Some of the earliest forms of American literature were pamphlets and writings extolling the benefits of the colonies to both a European and colonist audience. Captain John Smith could be considered the first American author with his works: A True Relation of ... Virginia ... (1608) and The General Historie of Virginia, New England, and the Summer Isles (1624). Other writers of this manner included Daniel Denton, Thomas Ashe, William Penn, George Percy, William Strachey, Daniel Coxe, Gabriel Thomas, and John Lawson.

The religious disputes that prompted settlement in America were also topics of early writing. A journal written by John Winthrop discussed the religious foundations of the Massachusetts Bay Colony. Edward Winslow also recorded a diary of the first years after the Mayflower's arrival. Other religiously influenced writers included Increase Mather and William Bradford, author of the journal published as a History of Plymouth Plantation, 1620–47. Others like Roger Williams and Nathaniel Ward more fiercely argued state and church separation.

Some poetry also existed. Anne Bradstreet and Edward Taylor are especially noted. Michael Wigglesworth wrote a best-selling poem, The Day of Doom, describing the time of judgment. Nicholas Noyes was also known for his doggerel verse.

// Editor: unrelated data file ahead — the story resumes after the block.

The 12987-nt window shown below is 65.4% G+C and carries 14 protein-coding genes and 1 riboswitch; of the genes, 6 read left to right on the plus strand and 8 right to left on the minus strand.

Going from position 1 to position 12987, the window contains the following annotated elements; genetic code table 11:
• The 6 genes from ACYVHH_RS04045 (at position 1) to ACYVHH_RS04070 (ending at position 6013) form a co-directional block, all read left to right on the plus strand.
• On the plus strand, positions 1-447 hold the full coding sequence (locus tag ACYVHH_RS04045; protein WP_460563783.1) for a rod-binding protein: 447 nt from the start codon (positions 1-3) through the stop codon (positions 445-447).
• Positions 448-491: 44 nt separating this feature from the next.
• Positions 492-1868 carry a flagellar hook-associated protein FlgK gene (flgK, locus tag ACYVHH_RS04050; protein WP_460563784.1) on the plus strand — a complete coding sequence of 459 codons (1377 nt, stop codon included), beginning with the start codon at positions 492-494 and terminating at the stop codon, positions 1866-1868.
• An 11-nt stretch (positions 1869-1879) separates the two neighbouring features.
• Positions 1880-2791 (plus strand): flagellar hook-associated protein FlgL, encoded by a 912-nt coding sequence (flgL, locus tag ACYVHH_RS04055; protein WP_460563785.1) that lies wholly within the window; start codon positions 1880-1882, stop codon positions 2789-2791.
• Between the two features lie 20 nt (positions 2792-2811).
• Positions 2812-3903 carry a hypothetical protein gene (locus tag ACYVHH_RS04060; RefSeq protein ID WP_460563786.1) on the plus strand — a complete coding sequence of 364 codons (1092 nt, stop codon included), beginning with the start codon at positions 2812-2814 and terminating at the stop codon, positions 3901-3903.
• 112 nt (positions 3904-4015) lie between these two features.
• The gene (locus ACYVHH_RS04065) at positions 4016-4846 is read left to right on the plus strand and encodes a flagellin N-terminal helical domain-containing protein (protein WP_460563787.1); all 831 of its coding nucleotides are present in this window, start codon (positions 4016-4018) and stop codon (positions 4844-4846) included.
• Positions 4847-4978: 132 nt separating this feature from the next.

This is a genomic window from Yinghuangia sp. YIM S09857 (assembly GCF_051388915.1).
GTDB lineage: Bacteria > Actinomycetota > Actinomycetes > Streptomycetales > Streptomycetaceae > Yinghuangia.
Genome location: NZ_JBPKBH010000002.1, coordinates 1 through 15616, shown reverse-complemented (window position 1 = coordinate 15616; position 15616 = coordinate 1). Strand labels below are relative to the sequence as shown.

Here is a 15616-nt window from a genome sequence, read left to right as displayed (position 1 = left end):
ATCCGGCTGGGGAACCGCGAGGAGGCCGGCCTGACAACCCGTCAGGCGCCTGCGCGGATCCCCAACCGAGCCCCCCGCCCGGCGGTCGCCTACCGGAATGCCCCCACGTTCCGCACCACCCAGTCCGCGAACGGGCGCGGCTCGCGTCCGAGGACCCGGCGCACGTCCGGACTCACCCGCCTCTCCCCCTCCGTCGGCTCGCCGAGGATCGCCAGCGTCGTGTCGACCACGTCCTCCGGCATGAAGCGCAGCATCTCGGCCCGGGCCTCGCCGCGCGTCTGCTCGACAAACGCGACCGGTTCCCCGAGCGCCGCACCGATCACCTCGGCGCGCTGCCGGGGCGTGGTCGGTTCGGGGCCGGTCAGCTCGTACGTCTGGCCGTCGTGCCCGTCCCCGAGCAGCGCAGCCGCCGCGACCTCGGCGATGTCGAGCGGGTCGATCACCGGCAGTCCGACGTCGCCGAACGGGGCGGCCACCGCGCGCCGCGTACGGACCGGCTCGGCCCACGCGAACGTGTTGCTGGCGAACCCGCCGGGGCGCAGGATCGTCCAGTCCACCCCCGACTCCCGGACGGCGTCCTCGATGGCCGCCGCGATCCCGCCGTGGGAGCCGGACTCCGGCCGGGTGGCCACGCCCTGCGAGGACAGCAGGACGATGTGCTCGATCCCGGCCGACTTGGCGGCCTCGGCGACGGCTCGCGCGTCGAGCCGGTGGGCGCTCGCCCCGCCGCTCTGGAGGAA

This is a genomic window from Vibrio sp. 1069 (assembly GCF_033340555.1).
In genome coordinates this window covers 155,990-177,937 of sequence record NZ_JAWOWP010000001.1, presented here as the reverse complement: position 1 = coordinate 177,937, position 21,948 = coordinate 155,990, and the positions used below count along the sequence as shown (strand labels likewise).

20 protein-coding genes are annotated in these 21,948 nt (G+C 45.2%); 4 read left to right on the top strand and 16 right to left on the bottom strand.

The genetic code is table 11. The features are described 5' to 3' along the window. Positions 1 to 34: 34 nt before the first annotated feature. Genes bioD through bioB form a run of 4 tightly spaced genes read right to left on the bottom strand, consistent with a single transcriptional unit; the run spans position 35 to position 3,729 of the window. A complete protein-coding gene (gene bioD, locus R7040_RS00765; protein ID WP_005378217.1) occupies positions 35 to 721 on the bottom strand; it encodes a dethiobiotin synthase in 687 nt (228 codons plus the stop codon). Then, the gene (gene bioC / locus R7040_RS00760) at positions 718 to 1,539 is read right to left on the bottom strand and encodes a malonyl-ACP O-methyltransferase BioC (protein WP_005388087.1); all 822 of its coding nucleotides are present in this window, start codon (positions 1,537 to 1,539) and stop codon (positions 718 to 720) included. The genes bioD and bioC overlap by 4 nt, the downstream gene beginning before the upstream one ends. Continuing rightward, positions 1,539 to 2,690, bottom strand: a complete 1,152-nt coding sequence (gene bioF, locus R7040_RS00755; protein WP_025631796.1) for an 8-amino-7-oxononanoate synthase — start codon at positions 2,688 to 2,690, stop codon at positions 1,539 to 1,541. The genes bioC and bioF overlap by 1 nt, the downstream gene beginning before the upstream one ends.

Other late writings described conflicts and interaction with the Indians, as seen in writings by Daniel Gookin, Alexander Whitaker, John Mason, Benjamin Church, and Mary Rowlandson. John Eliot translated the Bible into the Algonquin language.

Jonathan Edwards and George Whitefield represented the Great Awakening, a religious revival in the early 18th century that asserted strict Calvinism. Other Puritan and religious writers include Thomas Hooker, Thomas Shepard, John Wise, and Samuel Willard. Less strict and serious writers included Samuel Sewall, Sarah Kemble Knight, and William Byrd.

The revolutionary period also contained political writings, including those by colonists Samuel Adams, Josiah Quincy, John Dickinson, and Joseph Galloway, a loyalist to the crown. Two key figures were Benjamin Franklin and Thomas Paine. Franklin's Poor Richard's Almanac and The Autobiography of Benjamin Franklin are esteemed works with their wit and influence toward the formation of a budding American identity. Paine's pamphlet Common Sense and The American Crisis writings are seen as playing a key role in influencing the political tone of the period.

During the revolution itself, poems and songs such as "Yankee Doodle" and "Nathan Hale" were popular. Major satirists included John Trumbull and Francis Hopkinson. Philip Morin Freneau also wrote poems about the war's course.